- Will volumes increase with more trades in smaller size?
- Will volume and liquidity decrease as trading moves to Futures?
Your predictions are as good as mine.
All we can do is wait to see the data.
What we do know though, is that in many ways the baton of reform will pass from the US to Europe and Asia.
The European EMIR and MIFD directives will come into force with the start of mandatory reporting in February 2014 and subsequent dates for mandatory clearing and trading on Organised Trading Facilities (OTFs).
Lets hope with hard work and initiative, the the industry is up to the challenge of meeting these dates as successfully as it was in meeting the 2013 ones.
Further afield, we see Trade Repositories and Clearing Houses, blooming all over Asia, with Tokyo, Singapore, Hong Kong and Australia, either already live or rolling ahead with implementation plans.
Of more importance than 2014, is the market structure not in 2014, but in 2018.
One key characteristic is whether the Swaps market will be Horizontally Integrated or Vertically Integrated like the Futures markets.
Despite the regulatory framework of open and competitive markets, so a product can be traded on one venue and then cleared on another, we now see in Futures a few large firms that are vertically integrated and national champions. CME, Eurex, ICE each trade and clear specific products in which they have all the liquidity.
Despite their privileged position, large profits and market capitalisation (CME $25b, ICE $23b), we do not see the same sort of press coverage as we get about Investment Banks and their out-size profits ($44billion is an oft-quoted number).
While it is true that regulators did not find cause to implement significant reforms for Futures and Exchanges would say they are capable of efficiently processing massive volume, we cannot afford to be complacent.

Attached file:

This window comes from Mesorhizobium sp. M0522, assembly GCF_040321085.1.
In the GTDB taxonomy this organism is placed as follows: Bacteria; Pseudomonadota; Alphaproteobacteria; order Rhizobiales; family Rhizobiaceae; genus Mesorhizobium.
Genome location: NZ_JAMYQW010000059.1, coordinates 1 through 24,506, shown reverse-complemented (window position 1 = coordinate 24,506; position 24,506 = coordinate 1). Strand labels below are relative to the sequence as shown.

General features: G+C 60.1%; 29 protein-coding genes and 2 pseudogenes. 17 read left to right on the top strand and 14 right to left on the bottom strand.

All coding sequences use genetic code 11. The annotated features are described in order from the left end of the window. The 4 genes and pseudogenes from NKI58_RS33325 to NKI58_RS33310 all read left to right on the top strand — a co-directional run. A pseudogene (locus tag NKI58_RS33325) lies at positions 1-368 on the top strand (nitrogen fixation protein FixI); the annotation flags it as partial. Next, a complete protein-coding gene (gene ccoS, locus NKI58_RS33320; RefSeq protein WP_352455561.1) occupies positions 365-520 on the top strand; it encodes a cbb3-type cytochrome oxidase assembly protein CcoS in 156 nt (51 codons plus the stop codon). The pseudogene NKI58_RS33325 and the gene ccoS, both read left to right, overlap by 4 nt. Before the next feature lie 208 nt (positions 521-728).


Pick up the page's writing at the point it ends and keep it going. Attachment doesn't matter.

After-all in the same way that tax payers money is at stake as the lender of last resort to failing banks, tax-payers are also on the hook as allowing a major Exchange to fail would be catastrophic.
This is more of concern, if the Swap market follows the Futures market, with the same players capturing all global liquidity in a specific product. Imagine if CME captures USD Swap trading and clearing, alongside its Futures franchise, imagine if Eurex captures EUR Swaps alongside the Bund Future and ICE does the same for shorter maturity EUR & GBP Swaps.
The question of whether SEFs, CCPs and SDRs will be owned by different firms and able to operate efficiently and profitably or whether they will end up being vertically integrated into Futures Exchanges is an important one for the industry.
It is important for systemic risk, market liquidity, price transparency and cost efficiency.
In my view the forces of competition and openness, with laws set by sovereign states are paramount.
Whether that means Swap markets and Futures markets merging, only time will tell.
I wish you all an interesting and productive 2014.